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# Elementary differential equations 7th edition - Boyce W.E

Boyce W.E Elementary differential equations 7th edition - Wiley publishing , 2001. - 1310 p.
ISBN 0-471-31999-6
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Now insert a constant harvesting term in the model by modifying the ODE in the equation quadrant to read
sardine' = r * sardine * (6 — sardine) /6 — harvest
Try a harvest value that is slightly less than the biomass growth amount for 2.71 million tons by setting a constant harvest in the equation quadrant. For example you could try harvest = 0.28 (280,000 tons per year) and solve the model. (Be sure to click on the Enter box first.)
Now click on the 2D tab in the lower graph quadrant. Clear the graph in that quadrant by setting all axes to <None> in the Plots tab of the Edit box, then going to the Titles tab and deleting all titles. For the upper right graph you can set up and run a sweep of harvest over the values 0.1 (100,000 tons/year) to 0.7 (700,000 tons/year) using 7 points in the sweep. Describe the biomass behaviorfor harvest levels of 0.1; 0.3; 0.5; 0.7. From your exploration, determine what constant harvest amount provides a large harvest yet does not jeopardize the long-term viability of the Pacific sardine population. Explain what you mean by “large harvest” and “long-term viability.” Did the harvest levels suggested by fishery researchers stand up?
3. How does the IC affect the optimum harvest level?
Is the optimum harvest level that you determined in Problem 2 affected by the initial biomass of the sardine in 1941? Try some different values for the IC and explain what you learn about the relationship between initial biomass and the optimum constant harvest amount.
Clearing a 2D custom graph. The same procedure clears a 3D custom graph.
Answer questions in the space provided, or on
attached sheets with carefully labeled graphs. A
notepad report using the Architect is OK, too.
Name/Date______
Course/Section
Exploration 1.2. Constant Effort Harvesting
1. Using a constant effort harvesting function.
Another model for harvesting is to land a certain percentage of the existing biomass each year. This is called constant effort (or proportional) harvesting. Introduce constant effort harvesting into ODE (5) by setting
harvest = 0.25 * sardine
to harvest 25% of the sardine population each year. Try a run. What happens? Go back and revise the harvest function to
harvest = k * sardine
and sweep through several values of your choosing for the harvest coefficient k. Summarize your results. What is the optimum harvest coefficient? Explain what you mean by “optimum” harvest coefficient.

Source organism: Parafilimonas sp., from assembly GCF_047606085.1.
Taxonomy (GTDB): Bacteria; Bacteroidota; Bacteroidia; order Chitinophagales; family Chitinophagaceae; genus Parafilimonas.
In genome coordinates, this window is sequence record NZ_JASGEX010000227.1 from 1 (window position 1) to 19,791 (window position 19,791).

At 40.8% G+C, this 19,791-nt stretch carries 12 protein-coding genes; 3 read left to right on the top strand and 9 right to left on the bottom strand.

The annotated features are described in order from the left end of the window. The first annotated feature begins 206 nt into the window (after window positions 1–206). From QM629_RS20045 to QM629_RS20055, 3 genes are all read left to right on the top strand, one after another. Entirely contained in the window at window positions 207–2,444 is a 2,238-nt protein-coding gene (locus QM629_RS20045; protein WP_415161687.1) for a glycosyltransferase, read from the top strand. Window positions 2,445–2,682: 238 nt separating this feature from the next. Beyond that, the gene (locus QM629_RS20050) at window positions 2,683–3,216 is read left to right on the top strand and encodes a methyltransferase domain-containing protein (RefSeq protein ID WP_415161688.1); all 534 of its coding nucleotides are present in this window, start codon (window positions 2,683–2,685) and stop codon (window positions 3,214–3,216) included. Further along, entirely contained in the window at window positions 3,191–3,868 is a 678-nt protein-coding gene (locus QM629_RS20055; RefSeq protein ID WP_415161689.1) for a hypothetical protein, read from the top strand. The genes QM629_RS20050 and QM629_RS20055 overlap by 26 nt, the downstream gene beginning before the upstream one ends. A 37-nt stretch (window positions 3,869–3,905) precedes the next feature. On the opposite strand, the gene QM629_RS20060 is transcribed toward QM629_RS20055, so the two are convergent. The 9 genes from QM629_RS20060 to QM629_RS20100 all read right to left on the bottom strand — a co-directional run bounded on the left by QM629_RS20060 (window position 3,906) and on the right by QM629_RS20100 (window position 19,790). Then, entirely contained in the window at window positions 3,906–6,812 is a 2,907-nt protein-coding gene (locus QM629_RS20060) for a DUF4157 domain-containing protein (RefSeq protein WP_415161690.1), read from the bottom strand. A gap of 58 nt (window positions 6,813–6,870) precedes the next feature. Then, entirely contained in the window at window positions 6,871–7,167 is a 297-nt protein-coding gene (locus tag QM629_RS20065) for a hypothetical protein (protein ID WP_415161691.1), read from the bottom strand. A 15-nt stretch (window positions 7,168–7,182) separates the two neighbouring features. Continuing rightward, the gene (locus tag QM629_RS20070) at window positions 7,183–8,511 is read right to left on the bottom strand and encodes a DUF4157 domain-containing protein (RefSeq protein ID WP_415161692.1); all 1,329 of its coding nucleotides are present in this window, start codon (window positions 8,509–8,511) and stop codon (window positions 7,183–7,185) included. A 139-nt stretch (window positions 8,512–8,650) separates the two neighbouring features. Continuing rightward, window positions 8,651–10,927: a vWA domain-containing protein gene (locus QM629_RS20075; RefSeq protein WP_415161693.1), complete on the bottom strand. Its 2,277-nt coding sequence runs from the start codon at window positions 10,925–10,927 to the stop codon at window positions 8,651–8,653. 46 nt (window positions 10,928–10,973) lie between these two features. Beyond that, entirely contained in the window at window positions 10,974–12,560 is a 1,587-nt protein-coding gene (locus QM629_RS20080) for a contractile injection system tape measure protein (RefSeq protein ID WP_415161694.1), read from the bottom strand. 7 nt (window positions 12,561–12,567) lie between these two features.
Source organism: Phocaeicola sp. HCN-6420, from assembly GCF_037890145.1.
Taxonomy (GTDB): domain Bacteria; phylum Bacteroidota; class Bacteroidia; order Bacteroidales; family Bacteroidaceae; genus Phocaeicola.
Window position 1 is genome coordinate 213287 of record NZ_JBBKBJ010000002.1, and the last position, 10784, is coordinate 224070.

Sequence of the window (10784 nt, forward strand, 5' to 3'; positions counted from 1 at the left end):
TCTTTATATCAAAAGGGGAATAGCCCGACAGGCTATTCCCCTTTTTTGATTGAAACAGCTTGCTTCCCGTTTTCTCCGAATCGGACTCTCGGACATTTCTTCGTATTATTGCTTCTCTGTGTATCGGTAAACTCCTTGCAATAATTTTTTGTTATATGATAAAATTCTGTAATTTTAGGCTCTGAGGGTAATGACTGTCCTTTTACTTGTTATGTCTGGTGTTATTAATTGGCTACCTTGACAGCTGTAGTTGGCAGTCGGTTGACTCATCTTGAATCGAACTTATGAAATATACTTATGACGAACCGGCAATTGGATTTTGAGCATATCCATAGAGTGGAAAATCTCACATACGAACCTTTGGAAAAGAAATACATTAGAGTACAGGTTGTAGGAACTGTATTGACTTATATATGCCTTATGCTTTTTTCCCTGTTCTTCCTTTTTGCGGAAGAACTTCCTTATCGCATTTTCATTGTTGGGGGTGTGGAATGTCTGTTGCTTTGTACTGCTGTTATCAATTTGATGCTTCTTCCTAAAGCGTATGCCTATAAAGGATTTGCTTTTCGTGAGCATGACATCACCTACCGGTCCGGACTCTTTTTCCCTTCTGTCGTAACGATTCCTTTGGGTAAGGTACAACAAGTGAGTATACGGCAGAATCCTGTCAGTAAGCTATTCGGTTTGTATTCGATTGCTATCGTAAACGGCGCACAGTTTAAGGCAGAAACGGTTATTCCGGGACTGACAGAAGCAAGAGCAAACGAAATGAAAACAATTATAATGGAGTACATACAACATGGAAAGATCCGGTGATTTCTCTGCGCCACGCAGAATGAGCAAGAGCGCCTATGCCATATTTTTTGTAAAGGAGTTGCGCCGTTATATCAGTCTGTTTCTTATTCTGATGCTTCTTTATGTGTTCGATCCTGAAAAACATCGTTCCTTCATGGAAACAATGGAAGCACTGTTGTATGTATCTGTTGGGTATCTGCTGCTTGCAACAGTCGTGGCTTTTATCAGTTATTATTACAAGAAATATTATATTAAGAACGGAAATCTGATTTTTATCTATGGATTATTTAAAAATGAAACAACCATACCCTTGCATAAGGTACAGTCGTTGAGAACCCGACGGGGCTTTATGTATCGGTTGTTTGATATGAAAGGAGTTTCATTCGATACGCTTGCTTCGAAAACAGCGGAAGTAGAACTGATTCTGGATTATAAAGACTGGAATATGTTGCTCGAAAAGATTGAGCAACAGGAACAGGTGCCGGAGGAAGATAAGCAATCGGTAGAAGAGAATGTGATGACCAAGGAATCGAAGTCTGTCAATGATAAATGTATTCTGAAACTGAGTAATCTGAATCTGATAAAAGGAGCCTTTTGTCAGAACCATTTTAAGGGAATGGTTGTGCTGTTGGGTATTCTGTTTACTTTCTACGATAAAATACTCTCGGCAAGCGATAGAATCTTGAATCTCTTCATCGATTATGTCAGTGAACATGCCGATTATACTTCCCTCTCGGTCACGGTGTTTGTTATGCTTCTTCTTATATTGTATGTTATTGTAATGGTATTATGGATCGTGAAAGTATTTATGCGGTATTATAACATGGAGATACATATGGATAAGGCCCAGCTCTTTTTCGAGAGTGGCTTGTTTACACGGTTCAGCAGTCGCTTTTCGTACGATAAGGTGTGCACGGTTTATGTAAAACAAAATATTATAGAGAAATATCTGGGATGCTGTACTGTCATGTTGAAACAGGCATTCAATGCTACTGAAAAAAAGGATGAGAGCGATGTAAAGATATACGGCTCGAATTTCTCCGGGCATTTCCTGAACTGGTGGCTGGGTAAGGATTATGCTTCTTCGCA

20
Exploration 1.2
2. How does the IC affect the optimum harvest percentage ?
Run some experiments to determine if the optimum harvest percentage you select in Problem 1 is sensitive to the initial biomass of the sardine in 1941. Explain your results. How do your results compare to the results of Problem 3 in Exploration 1.1?
Answer questions in the space provided, or on
attached sheets with carefully labeled graphs. A
notepad report using the Architect is OK, too.
Name/Date______
Course/Section
Exploration 1.3. Investigating a Harvesting Function
1. A unifying harvest strategy
We can combine the strategies used in Explorations 1.1 (Problem 2) and 1.2 (Problem 1) by using a function that approximates each strategy at the appropriate time: proportional harvest for small sardine biomass and constant harvest for sufficiently large sardine biomass. A function suitable to this purpose is
a * sardine
harvest =------------
P + sardine
Use some algebra to demonstrate that the function does behave as claimed. Approximately what is the proportional harvest coefficient? Approximately what is the constant harvest level?
22
Exploration 1.3
2. Testing the function.
Determine values for a and fi suitable for the Pacific sardine based on what you learned from Explorations 1.1 (Problem 2) and 1.2 (Problem 1). Is the optimal choice of a and fi dependent on the initial biomass of the sardine?
Answer questions in the space provided, or on
attached sheets with carefully labeled graphs. A
notepad report using the Architect is OK, too.
Name/Date______
Course/Section
Exploration 1.4. The Ricker Growth Rate Model
Compare the Ricker with the logistic function:
R = rP(1 — P/K) for positive constants r and K.
Biologists commonly use the Rickerfunction to model fish population reproduction. The Ricker function is R = aPe(Pr—P)/Pm, where R is the reproduction rate, a is a constant, P is the parental or spawning stock population, P is the stock size at which R = P, and Pm is the stock size that yields maximum reproduction in the absolute sense. Calibrated for the Pacific sardine during the time period 1941 through 1951, this function is: R = 0.15Pe(2 4—P)/1J.
1. The Ricker population model.
Replace the logistic term in ODE (5) with the Ricker function to obtain
sardine' = 0.15 * (sardine) * exp((2.4 — sardine)/1.7)
This function exhibits “compensatory behavior” that biologists know many fish populations exhibit. Plot two sardine populations vs. time on the same set of axes for comparison: sardine1' as per the Ricker function above and sardine2' as per the logistic growth model used earlier. You have to select the 2D tab on the graphics window when defining the graph to get both populations on the same graph. To compare their respective growth patterns, plot the two sardine populations from 1920 to 1960 (# Points = 40) with IC set to 1 on both plots and with no harvesting. Based on this comparison, speculate what “compensatory” behavior is as envisioned by the biologists and reflected by the Ricker function.
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